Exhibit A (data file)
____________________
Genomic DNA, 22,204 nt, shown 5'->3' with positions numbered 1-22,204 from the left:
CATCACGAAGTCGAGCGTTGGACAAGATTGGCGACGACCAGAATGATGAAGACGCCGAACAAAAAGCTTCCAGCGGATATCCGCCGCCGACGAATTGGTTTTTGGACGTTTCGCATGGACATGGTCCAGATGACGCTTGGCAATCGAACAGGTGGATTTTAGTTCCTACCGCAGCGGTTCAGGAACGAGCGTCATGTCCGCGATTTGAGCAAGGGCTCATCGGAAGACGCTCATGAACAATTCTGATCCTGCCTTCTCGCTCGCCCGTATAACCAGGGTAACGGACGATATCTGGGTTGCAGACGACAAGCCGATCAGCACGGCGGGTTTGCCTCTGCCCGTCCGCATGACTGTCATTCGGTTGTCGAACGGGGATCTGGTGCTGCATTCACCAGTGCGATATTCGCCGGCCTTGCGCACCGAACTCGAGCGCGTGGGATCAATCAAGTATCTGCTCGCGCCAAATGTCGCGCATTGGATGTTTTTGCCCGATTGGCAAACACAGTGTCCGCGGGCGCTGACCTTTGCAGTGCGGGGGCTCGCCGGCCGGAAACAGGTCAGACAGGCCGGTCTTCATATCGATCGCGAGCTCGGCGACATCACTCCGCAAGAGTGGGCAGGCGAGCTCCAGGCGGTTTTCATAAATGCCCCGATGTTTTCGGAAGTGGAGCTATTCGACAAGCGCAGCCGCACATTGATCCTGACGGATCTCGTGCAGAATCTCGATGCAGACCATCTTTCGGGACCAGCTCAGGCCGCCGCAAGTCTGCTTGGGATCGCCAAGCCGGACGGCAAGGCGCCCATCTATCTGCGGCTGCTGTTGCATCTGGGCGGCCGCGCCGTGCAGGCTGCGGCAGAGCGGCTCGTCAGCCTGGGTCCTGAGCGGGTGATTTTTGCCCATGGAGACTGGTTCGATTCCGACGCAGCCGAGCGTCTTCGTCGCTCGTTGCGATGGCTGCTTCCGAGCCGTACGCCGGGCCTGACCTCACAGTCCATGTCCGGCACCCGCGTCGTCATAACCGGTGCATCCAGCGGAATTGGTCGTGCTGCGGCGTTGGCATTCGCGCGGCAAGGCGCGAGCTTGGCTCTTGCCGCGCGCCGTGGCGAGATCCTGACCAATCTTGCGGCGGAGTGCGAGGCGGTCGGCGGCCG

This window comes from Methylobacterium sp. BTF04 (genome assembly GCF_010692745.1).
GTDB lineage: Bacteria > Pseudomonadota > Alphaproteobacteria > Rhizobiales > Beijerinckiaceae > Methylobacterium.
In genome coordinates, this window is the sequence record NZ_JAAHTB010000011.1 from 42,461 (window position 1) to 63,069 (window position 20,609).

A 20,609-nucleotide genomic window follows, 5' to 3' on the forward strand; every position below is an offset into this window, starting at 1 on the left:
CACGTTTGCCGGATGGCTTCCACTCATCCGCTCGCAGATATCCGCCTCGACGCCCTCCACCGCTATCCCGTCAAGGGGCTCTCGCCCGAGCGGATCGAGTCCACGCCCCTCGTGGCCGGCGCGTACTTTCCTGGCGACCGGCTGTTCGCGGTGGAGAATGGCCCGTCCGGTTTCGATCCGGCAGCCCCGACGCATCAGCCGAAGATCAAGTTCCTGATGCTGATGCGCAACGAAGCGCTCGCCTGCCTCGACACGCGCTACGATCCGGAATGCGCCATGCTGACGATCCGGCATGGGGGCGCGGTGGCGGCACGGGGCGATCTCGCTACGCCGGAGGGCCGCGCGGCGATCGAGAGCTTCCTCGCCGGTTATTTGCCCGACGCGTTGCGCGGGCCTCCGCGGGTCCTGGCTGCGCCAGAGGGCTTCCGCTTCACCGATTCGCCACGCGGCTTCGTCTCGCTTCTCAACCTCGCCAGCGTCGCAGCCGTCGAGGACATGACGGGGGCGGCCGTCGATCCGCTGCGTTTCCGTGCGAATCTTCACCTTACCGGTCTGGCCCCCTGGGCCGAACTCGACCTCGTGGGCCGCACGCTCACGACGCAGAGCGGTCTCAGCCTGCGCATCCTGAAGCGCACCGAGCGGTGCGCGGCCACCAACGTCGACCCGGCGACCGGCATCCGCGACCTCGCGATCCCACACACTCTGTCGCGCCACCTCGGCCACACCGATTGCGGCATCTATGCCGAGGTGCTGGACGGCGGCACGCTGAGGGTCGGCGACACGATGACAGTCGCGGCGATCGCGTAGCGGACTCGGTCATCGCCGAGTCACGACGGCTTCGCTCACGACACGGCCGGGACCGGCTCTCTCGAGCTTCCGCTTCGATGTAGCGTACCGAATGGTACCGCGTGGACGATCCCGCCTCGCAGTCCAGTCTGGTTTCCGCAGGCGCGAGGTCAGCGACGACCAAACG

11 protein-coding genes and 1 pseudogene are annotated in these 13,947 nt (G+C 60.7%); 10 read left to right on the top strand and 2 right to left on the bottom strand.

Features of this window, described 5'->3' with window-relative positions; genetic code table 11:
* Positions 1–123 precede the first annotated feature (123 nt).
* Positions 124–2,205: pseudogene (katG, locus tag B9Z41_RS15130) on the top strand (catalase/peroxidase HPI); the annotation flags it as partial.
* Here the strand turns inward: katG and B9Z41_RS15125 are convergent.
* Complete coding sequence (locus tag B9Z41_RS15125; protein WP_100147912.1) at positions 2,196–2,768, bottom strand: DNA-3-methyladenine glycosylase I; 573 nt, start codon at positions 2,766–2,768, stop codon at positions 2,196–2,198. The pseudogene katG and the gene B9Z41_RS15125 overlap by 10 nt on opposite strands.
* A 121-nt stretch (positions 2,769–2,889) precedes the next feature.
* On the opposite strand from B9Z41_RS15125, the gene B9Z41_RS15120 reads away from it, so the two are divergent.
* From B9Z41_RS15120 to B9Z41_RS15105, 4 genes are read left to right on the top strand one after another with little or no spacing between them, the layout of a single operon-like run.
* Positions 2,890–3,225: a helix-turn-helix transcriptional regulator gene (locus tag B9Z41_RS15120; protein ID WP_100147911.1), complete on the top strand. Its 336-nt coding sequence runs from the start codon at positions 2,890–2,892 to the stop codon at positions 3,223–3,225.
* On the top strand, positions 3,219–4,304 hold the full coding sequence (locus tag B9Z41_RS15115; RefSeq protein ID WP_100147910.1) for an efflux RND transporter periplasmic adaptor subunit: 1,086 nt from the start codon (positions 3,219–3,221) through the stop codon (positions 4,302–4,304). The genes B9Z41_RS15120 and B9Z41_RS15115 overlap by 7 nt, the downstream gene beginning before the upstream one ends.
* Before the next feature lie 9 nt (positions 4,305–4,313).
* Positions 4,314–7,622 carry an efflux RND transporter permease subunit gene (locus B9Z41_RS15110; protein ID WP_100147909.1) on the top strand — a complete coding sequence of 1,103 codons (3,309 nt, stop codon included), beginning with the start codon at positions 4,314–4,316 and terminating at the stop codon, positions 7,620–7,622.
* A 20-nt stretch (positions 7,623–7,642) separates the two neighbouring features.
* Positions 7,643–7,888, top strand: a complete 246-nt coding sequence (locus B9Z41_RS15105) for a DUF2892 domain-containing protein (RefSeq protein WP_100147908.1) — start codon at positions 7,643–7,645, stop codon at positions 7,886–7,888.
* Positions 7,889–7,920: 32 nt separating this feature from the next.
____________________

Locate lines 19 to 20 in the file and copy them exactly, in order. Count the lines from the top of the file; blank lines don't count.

* Before the next feature lie 9 nt (positions 4,305–4,313).
* Positions 4,314–7,622 carry an efflux RND transporter permease subunit gene (locus B9Z41_RS15110; protein ID WP_100147909.1) on the top strand — a complete coding sequence of 1,103 codons (3,309 nt, stop codon included), beginning with the start codon at positions 4,314–4,316 and terminating at the stop codon, positions 7,620–7,622.